Google has released a new VR video conversion tool for macOS and Linux. It’s called “VR180 Creator” (catchy) and the tool aims to make it easier for people to edit video shot on 180-degree and 360-degree devices like the Lenovo Mirage camera (pictured opposite). And boy is just-such a tool needed! VR180 Creator: Easier VR Video Editing […]
This post, Google’s VR180 Creator Tool Makes it Easier to Edit VR Video on Linux, was written by Joey Sneddon and first appeared on OMG! Ubuntu!.
Rumour is that desktop Linux apps are coming to Chromebooks, and when they do they may look rather familiar. Like, Adapta GTK theme familiar.
This post, Google Just Forked a Popular GTK Theme, was written by Joey Sneddon and first appeared on OMG! Ubuntu!.
It could soon be possible to run Linux apps on a Chromebook without jumping through hoops. Recent commits to the Chrome OS source code suggests that Google is preparing to introduce support for virtual machines, specifically Linux containers. Such a feature would unlock a stack of possibilities for developers and for Chrome OS — but […]
This post, Chrome OS will soon let you run Linux VMs, was written by Joey Sneddon and first appeared on OMG! Ubuntu!.
If you wanted to Google from the command line you need to check out Googler, a small open-source tool with lets you search the web from a terminal.
This post, How To Search Google from the Command Line, was written by Joey Sneddon and first appeared on OMG! Ubuntu!.
We show you how to fix the ‘failed to fetch’ apt error caused by Google changing the key it uses to sign its Linux repo.
This post, [How To] Fix The Google GPG Error on Ubuntu, was written by Joey Sneddon and first appeared on OMG! Ubuntu!.
‘Backup and Sync’ is the name of Google’s all-new Google Drive desktop client. The rejigged and refreshed app is being released later this month.
This post, Ugh, It Doesn’t Look Like Google’s New Google Drive Client Is Coming to Linux, was written by Joey Sneddon and first appeared on OMG! Ubuntu!.
This post is not a typical post. I’m not going to change your life, or teach you a new trick. Instead I’m going to drag you down the rabbit hole…
This post, ‘Why Use Linux?’ Answered In 3 Short Words, was written by Joey-Elijah Sneddon and first appeared on OMG! Ubuntu!.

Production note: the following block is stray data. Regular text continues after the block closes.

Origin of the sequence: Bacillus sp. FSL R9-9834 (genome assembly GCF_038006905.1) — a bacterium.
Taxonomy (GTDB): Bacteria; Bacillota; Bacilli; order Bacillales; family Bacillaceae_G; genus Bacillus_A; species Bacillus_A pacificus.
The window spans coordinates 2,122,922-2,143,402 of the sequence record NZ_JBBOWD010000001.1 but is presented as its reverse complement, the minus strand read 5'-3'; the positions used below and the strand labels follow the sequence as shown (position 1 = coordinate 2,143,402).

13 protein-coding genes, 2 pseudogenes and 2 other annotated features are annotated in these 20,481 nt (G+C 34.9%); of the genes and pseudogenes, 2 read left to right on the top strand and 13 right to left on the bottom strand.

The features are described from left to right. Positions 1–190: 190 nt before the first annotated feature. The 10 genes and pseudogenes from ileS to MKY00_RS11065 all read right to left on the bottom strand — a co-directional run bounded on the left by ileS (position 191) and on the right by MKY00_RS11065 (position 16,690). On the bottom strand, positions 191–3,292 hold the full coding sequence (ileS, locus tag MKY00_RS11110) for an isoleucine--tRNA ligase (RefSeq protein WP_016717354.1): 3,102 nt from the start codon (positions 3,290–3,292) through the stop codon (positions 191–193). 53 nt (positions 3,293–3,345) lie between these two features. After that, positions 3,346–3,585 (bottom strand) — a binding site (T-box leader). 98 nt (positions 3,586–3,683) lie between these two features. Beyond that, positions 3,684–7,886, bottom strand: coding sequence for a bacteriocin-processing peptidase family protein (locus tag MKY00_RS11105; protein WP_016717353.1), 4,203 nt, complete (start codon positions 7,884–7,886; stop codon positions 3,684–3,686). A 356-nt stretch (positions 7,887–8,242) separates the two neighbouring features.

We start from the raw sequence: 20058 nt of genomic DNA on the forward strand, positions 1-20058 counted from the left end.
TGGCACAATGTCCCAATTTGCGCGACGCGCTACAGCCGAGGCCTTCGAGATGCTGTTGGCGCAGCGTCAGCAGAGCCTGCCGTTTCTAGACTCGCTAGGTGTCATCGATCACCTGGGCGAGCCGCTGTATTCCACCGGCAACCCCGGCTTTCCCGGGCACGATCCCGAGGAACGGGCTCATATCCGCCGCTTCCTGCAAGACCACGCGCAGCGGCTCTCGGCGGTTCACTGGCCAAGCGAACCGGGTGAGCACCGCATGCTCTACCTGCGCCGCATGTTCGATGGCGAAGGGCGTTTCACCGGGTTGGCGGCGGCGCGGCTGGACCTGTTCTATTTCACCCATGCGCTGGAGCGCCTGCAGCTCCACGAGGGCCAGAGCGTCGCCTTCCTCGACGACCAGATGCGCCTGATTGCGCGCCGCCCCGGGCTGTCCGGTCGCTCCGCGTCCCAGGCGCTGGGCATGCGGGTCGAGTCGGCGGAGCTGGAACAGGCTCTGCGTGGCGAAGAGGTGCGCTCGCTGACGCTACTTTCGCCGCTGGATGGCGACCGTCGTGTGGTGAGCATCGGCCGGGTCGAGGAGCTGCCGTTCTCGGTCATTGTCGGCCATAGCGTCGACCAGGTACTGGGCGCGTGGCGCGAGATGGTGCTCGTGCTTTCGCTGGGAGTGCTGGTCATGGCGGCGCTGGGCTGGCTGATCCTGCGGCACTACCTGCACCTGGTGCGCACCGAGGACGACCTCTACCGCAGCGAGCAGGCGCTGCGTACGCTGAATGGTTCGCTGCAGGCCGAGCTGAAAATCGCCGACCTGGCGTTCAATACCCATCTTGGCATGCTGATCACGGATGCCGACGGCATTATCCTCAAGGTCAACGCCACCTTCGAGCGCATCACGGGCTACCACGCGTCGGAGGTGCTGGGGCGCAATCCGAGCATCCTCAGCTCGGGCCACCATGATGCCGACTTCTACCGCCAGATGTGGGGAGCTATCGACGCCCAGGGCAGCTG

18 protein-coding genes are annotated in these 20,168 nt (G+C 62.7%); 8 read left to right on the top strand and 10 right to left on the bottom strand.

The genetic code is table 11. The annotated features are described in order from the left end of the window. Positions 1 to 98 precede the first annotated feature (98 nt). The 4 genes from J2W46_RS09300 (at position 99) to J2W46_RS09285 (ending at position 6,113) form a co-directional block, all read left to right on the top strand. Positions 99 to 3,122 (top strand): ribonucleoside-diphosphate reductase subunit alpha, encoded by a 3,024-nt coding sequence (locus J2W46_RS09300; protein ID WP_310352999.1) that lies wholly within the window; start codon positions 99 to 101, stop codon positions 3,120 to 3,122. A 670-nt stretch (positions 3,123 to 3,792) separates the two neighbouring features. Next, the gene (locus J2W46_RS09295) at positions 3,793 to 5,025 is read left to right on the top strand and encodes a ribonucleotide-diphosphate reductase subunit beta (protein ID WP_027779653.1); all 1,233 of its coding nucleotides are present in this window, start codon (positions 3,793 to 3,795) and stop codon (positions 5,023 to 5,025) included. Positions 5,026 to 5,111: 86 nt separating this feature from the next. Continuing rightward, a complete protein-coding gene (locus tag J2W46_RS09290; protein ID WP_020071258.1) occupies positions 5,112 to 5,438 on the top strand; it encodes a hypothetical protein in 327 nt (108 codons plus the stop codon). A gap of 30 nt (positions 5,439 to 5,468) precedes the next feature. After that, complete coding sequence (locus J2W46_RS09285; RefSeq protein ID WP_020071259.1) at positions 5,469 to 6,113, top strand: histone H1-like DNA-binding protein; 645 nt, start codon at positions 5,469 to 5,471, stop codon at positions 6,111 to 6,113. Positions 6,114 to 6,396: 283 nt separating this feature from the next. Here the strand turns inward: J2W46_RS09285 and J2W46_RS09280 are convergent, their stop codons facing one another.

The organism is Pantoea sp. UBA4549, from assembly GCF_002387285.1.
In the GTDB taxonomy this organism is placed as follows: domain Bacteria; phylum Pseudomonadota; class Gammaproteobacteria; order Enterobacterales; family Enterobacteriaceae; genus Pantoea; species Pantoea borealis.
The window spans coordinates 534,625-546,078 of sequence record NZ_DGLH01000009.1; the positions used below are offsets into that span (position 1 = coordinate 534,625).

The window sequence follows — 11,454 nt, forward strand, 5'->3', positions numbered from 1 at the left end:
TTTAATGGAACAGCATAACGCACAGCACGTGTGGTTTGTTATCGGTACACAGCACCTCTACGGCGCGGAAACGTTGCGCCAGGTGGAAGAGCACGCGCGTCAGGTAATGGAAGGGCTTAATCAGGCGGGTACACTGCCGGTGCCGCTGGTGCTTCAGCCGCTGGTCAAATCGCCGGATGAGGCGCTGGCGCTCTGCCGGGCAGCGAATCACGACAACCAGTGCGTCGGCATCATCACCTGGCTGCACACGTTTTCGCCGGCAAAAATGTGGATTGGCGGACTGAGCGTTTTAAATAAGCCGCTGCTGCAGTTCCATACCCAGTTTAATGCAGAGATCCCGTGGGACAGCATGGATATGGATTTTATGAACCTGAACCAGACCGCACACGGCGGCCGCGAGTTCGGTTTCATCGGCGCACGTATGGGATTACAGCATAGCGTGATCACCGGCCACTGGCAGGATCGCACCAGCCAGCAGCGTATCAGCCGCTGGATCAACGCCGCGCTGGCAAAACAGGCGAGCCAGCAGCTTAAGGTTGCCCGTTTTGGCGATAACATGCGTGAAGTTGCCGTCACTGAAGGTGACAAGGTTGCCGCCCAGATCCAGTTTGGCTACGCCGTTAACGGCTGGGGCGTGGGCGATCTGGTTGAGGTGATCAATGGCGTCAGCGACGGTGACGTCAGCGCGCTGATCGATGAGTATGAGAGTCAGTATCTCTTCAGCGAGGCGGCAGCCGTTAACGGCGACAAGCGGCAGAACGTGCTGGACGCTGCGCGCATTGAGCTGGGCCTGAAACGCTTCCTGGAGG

Google has updated Google Earth recently, fixing some of the issues that were occurring on Linux, such as Panoramio pictures not working, as well as various crashes.
Google Earth had quite a few issues on recent Linux distributions. Back when Ubuntu 16.04 was released, Google Earth wasn’t installable at all, and this was later fixed, but the app would still crash after a few seconds of usage, for many users. Furthermore, Panoramio pictures weren’t working.
These issues should be fixed with the latest Google Earth 220.127.116.1100 for Linux. Furthermore, the update also brings support for the OAuth2, as well as updated Google and Google Earth logos.
Google Earth 18.104.22.16800 changes:
- removed menu items for Google Maps Engine and the Google Earth Community.
- new Google and Google Earth logos;
- fixed crashes from rearranging items in My Places;
- Earth Pro: Removed registration dialog as Pro no longer requires a license;
- Linux: fixed font dialog and other crashes;
- Linux: fixed cache data inconsistency between 32 and 64-bit builds;
- Linux: fixed RPM installer problems with permissions in directory /usr/bin;
- Mac & Linux: updated driver support for 3Dconnexion controller devices.
Download Google Earth
Thanks to Martin B. for the tip!
The latest bug fix update to Google Earth desktop app finally allows Linux users to see Panoramio photos without pesky workarounds, and adds a new app icon.
This post, Google Earth Update Fixes Several Linux Bugs, Adds New Icon, was written by Joey-Elijah Sneddon and first appeared on OMG! Ubuntu!.
Want to access your Google Drive files natively on the Ubuntu desktop? You can, and here’s how.
This post, How to Access Google Drive On Ubuntu 16.04, was written by Joey-Elijah Sneddon and first appeared on OMG! Ubuntu!.